4. That's intriguing. I wouldn't want to probe into your methodologies too far, but something readable about the harmony between trop and strat preventing -NAO would be gladly received if you have it. Reading on Solar I've got, Here's hoping that solidly negative February is just around the corner.....
  5. Perhaps David - and this is the signal that has been seen coming all winter. Furtado still confident of a -NAO signature....and MJO, GLAAM and impacts of vortex disruption have all looked aligned at some stage to bring a block into being over the North Atlantic that will act as a trigger for the start of winter... ..BUT we are still looking at an EPS ensemble forecast that refuses to turn the NAO away from a positive state and is now building heights down into SE Europe as the trough fades and pressure also rises over the UK. Not reading the script at all. Frustration would be an understatement if cold is what you want to see in winter and the UK is where you live. I know this thread is not a cold hunting one, so important not to skew it into one....but for me - as the clock ticks and the pattern continues to play hard ball - the lessons that may be learned from a winter that has refused to create the expected long wave pattern over the north atlantic will be huge, And to ask a question here I've asked elsewhere - why has a -NAO signature become so rare in recent years?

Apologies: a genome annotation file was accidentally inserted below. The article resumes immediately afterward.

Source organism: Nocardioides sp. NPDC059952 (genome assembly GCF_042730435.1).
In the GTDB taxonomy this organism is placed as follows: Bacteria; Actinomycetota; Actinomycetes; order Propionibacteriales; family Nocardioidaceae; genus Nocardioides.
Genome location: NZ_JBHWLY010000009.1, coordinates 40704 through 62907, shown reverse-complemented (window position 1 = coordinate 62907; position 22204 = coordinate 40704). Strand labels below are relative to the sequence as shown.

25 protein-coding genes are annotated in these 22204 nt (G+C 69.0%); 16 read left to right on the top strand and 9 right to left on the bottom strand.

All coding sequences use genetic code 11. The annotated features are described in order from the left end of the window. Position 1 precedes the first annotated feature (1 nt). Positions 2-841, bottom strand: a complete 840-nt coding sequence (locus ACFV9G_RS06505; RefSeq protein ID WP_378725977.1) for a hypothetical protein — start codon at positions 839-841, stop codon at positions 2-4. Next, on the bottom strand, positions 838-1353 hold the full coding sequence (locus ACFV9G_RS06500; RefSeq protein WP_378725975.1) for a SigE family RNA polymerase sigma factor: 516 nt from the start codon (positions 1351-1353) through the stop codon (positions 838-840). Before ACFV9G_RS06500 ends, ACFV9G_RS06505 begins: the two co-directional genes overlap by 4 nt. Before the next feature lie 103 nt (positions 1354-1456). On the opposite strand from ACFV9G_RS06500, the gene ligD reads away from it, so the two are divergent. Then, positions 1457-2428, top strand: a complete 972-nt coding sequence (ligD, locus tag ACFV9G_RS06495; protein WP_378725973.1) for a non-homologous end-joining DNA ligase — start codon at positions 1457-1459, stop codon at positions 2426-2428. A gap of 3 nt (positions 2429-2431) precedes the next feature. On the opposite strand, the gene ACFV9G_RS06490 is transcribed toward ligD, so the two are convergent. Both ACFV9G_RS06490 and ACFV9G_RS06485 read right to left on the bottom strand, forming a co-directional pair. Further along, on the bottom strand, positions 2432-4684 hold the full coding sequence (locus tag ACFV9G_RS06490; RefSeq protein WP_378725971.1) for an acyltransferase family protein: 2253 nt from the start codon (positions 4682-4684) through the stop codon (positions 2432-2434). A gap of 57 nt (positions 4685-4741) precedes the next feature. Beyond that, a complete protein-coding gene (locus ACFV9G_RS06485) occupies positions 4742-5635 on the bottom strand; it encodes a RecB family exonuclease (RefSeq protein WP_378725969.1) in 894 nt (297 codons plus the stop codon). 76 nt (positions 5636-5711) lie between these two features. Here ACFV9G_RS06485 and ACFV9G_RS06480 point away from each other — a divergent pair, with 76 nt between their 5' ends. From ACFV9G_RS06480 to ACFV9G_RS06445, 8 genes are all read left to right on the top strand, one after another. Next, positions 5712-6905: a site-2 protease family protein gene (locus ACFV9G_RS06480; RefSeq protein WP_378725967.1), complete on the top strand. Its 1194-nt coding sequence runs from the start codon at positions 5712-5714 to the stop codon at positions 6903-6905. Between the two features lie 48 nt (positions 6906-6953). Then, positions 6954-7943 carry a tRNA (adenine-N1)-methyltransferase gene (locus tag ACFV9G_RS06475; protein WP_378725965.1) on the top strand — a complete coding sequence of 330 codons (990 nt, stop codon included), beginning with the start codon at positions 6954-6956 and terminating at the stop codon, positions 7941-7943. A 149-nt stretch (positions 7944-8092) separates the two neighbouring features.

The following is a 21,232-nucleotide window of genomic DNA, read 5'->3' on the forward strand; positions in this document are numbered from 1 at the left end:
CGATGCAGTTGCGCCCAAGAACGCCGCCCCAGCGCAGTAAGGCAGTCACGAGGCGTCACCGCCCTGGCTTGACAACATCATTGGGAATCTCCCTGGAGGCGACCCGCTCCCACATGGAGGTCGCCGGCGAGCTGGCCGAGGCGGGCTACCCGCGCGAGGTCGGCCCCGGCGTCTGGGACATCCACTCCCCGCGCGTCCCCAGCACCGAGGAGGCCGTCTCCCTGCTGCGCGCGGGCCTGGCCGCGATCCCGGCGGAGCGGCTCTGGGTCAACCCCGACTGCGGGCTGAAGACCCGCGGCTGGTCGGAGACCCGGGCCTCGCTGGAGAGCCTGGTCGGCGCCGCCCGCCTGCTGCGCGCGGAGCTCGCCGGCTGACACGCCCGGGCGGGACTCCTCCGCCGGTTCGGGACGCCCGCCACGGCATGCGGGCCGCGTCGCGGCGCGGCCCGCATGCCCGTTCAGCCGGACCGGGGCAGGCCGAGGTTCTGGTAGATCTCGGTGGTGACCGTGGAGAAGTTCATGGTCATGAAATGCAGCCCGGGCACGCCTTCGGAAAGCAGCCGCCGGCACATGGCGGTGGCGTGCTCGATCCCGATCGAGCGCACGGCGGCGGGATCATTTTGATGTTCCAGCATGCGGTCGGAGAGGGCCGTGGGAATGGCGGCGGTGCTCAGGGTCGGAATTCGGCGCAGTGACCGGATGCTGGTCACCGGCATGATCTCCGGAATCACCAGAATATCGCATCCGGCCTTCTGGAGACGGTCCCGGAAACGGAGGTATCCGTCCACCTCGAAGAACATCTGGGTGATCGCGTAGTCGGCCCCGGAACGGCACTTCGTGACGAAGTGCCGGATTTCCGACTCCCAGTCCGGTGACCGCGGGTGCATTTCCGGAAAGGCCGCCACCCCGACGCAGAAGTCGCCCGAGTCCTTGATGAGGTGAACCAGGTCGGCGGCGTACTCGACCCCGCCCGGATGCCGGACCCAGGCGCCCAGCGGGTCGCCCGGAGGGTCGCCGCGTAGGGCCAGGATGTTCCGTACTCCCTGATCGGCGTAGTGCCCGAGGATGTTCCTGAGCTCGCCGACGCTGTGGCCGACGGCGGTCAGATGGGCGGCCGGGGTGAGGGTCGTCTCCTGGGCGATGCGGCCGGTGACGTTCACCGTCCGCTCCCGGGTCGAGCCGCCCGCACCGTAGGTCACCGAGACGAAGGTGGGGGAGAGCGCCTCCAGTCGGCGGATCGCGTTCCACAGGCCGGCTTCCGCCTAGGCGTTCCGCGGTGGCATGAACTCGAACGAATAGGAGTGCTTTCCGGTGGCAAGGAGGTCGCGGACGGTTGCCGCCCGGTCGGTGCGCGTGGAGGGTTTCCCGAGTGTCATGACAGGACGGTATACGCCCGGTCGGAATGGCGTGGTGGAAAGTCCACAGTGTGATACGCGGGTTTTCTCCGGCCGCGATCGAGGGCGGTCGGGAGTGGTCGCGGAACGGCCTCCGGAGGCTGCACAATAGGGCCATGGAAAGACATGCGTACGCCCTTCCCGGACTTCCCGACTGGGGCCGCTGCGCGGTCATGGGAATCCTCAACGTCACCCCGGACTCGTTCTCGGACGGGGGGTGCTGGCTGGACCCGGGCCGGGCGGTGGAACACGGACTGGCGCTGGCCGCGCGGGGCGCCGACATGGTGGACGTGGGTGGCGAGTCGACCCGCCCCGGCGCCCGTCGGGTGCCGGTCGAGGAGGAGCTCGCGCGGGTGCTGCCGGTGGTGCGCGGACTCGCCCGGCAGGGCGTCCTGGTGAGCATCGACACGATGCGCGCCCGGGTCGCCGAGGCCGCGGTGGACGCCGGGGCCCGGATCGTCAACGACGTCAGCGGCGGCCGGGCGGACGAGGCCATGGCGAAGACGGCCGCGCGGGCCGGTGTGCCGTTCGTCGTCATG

6. Thanks Armando. I can visualise the process now. Some follow up - given the impacts you describe of a WWB caused by MJO convection, is a lagged easterly response therefore an inevitability? I note from the Hovmoller plot that the WWB in late December was paralleled at the time by a trade surge....and yet the big burst of early January didn't get an instant response - lagged by 2 weeks? I guess I'm asking to what extent we can predict destructive interference to the base state and to what extent it is an individual process unique to each burst. Torque cycles, frictional to mountain then to increased GLAAM have a cyclical relationship that ebbs and flows with a sense of predictability. Is there any such pattern to a destructive response to a WWB?